"Traffic damage on frozen turf areas usually occurs during periods of freezing or thawing. The most devastating situation occurs when the grass blades and the upper one-half to one inch of soil has thawed, but the ground beneath their level remains frozen. Traffic will create a shearing action of the roots, rhizomes, and crown tissues at this time. This is comparable to cutting the plant tissue from the underlying root system with a sod cutter. Complete kill of leaves, crowns, and rhizomes can occur if the temperatures soon drop below 20Â° F. Symptoms from this severe injury include whitish to dark brown leaves that may mat on the surface. Once temperatures allow thawing to a depth of three to four inches, the probability of turf damage declines since about 75 percent of the root system is in the upper four inches of soil. Frequently soil probing is the only positive way to effectively monitor the freezing level. Traffic should be adjusted accordingly (USGA, 1984)."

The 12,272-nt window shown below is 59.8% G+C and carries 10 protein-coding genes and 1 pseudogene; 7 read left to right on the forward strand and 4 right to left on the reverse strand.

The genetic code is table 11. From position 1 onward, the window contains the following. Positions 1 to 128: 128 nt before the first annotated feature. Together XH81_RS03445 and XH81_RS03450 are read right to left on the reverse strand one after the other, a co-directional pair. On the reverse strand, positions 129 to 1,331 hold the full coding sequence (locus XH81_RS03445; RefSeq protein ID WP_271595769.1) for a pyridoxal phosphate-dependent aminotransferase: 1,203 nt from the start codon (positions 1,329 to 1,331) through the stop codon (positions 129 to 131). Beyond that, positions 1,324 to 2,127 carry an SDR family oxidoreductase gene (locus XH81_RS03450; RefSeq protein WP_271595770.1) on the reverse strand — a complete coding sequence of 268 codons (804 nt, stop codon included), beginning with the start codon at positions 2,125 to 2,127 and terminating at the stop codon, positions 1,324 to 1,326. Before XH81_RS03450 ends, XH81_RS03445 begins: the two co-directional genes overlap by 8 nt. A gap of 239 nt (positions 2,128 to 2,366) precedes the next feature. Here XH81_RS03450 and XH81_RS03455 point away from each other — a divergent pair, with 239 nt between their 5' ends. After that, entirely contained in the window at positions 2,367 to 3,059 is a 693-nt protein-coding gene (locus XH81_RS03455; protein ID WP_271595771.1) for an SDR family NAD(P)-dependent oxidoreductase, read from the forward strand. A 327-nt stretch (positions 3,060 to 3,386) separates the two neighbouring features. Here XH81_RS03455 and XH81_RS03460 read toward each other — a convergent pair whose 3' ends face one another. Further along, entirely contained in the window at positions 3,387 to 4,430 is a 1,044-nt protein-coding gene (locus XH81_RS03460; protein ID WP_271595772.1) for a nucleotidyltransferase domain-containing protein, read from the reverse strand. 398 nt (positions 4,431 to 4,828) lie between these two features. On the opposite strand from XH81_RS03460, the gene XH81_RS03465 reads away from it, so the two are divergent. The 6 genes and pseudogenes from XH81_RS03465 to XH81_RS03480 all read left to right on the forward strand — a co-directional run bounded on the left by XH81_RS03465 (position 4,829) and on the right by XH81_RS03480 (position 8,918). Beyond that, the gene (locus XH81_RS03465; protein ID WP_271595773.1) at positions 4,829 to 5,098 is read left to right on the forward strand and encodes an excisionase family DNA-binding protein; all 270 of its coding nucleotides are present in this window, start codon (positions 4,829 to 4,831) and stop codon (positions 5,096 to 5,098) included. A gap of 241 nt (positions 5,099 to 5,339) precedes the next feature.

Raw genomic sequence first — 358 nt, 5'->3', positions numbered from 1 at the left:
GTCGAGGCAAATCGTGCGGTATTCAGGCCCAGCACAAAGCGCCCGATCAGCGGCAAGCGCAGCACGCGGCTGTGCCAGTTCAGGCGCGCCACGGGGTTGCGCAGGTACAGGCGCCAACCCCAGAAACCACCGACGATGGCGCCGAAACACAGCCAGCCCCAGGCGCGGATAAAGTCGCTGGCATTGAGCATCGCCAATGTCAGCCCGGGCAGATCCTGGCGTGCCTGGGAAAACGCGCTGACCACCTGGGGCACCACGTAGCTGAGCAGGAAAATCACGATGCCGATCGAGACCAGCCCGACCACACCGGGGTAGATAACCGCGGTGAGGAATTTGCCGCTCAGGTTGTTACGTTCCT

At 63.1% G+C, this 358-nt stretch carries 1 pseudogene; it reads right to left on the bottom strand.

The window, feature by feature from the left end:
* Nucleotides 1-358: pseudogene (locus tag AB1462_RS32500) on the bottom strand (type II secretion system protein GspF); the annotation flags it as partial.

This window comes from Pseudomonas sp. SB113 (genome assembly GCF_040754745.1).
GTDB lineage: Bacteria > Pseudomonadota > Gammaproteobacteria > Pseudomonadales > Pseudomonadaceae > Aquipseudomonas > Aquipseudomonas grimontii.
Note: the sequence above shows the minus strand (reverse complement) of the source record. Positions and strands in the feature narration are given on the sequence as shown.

Please stay tuned for updates on twitter, the Golf shop and the Grounds Blog.